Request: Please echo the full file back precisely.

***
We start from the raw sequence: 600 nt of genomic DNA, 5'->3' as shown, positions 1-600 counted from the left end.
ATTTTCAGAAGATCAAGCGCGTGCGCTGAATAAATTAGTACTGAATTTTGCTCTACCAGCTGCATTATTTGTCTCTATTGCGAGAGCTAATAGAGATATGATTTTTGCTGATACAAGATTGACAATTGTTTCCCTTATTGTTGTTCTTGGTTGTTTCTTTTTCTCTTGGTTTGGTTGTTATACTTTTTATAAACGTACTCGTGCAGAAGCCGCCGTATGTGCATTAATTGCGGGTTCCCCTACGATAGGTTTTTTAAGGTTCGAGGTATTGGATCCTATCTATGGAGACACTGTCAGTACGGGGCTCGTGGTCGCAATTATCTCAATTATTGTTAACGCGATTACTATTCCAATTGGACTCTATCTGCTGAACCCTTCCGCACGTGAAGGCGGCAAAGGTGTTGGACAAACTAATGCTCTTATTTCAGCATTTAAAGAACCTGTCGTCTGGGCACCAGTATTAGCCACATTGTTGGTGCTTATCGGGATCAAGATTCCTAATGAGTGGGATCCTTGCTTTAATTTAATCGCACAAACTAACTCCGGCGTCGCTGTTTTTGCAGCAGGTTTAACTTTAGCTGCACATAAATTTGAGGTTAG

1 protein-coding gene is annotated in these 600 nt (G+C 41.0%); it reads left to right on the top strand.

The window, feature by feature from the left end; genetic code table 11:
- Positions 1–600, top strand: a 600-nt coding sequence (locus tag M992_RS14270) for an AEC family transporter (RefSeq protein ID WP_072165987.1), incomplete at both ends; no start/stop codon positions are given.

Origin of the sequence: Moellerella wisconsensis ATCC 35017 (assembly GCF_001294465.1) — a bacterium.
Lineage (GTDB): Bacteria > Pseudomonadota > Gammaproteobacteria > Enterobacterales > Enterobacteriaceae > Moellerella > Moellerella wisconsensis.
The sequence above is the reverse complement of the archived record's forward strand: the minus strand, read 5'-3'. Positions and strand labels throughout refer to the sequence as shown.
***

We start from the raw sequence: 600 nt of genomic DNA, 5'->3' as shown, positions 1-600 counted from the left end.
ATTTTCAGAAGATCAAGCGCGTGCGCTGAATAAATTAGTACTGAATTTTGCTCTACCAGCTGCATTATTTGTCTCTATTGCGAGAGCTAATAGAGATATGATTTTTGCTGATACAAGATTGACAATTGTTTCCCTTATTGTTGTTCTTGGTTGTTTCTTTTTCTCTTGGTTTGGTTGTTATACTTTTTATAAACGTACTCGTGCAGAAGCCGCCGTATGTGCATTAATTGCGGGTTCCCCTACGATAGGTTTTTTAAGGTTCGAGGTATTGGATCCTATCTATGGAGACACTGTCAGTACGGGGCTCGTGGTCGCAATTATCTCAATTATTGTTAACGCGATTACTATTCCAATTGGACTCTATCTGCTGAACCCTTCCGCACGTGAAGGCGGCAAAGGTGTTGGACAAACTAATGCTCTTATTTCAGCATTTAAAGAACCTGTCGTCTGGGCACCAGTATTAGCCACATTGTTGGTGCTTATCGGGATCAAGATTCCTAATGAGTGGGATCCTTGCTTTAATTTAATCGCACAAACTAACTCCGGCGTCGCTGTTTTTGCAGCAGGTTTAACTTTAGCTGCACATAAATTTGAGGTTAG

1 protein-coding gene is annotated in these 600 nt (G+C 41.0%); it reads left to right on the top strand.

The window, feature by feature from the left end; genetic code table 11:
- Positions 1–600, top strand: a 600-nt coding sequence (locus tag M992_RS14270) for an AEC family transporter (RefSeq protein ID WP_072165987.1), incomplete at both ends; no start/stop codon positions are given.

Origin of the sequence: Moellerella wisconsensis ATCC 35017 (assembly GCF_001294465.1) — a bacterium.
Lineage (GTDB): Bacteria > Pseudomonadota > Gammaproteobacteria > Enterobacterales > Enterobacteriaceae > Moellerella > Moellerella wisconsensis.
The sequence above is the reverse complement of the archived record's forward strand: the minus strand, read 5'-3'. Positions and strand labels throughout refer to the sequence as shown.